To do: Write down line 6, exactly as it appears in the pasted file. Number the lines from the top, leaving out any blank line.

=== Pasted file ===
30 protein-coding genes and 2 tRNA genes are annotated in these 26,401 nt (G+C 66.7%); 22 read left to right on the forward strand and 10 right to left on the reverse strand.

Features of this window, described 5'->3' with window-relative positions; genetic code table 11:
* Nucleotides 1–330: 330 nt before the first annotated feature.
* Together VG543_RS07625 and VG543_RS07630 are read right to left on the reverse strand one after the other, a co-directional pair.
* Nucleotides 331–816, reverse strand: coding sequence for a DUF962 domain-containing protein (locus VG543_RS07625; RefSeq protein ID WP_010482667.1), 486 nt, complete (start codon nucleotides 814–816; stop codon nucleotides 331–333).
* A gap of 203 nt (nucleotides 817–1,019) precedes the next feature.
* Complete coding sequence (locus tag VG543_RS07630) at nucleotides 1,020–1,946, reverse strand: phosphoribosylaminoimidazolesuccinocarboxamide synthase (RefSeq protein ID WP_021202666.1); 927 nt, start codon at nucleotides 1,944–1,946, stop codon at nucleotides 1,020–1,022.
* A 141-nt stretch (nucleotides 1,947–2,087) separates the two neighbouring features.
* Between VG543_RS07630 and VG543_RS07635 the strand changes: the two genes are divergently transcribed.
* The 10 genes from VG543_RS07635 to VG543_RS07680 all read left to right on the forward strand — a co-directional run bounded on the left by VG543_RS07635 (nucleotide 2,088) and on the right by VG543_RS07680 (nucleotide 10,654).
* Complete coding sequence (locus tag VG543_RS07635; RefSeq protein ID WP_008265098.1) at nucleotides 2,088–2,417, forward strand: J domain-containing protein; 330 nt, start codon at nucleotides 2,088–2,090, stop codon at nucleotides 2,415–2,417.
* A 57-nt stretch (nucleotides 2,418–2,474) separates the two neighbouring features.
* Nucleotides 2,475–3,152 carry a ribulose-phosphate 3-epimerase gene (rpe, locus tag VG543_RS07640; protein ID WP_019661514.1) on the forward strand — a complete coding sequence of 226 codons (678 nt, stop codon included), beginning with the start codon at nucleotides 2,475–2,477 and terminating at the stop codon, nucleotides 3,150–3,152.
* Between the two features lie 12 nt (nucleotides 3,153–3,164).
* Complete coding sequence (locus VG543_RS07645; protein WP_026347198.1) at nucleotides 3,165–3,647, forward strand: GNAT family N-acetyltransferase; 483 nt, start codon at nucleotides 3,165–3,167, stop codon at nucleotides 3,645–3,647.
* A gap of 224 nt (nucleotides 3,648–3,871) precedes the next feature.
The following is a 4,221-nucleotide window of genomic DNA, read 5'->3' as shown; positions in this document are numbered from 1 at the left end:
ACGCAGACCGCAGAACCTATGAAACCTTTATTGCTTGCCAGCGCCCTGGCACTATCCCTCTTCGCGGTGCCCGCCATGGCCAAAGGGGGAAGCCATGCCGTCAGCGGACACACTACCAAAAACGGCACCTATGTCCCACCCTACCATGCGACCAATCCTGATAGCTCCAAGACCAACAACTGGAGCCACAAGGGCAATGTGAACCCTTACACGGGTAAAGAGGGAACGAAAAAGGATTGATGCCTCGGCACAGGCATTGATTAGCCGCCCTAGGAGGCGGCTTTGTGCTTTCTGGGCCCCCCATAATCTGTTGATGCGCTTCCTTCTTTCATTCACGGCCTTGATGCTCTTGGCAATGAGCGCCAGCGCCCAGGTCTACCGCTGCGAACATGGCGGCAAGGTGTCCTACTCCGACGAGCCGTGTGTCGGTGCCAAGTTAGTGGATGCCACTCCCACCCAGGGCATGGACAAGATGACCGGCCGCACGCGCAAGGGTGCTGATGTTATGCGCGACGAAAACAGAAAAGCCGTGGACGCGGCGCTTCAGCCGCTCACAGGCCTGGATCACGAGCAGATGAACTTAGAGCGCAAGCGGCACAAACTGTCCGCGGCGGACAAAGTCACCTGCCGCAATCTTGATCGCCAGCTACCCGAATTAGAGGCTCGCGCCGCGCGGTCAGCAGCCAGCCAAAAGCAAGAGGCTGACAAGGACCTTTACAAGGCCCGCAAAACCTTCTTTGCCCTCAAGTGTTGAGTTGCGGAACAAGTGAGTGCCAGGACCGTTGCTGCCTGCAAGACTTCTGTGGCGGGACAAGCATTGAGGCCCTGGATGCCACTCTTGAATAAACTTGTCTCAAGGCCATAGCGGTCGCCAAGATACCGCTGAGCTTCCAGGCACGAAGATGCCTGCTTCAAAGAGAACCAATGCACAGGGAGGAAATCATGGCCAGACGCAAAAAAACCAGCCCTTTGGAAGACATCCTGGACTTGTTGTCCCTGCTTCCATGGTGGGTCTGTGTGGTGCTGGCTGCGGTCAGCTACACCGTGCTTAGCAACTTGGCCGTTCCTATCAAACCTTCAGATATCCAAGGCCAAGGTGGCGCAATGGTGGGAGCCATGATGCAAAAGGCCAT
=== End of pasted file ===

* A gap of 203 nt (nucleotides 817–1,019) precedes the next feature.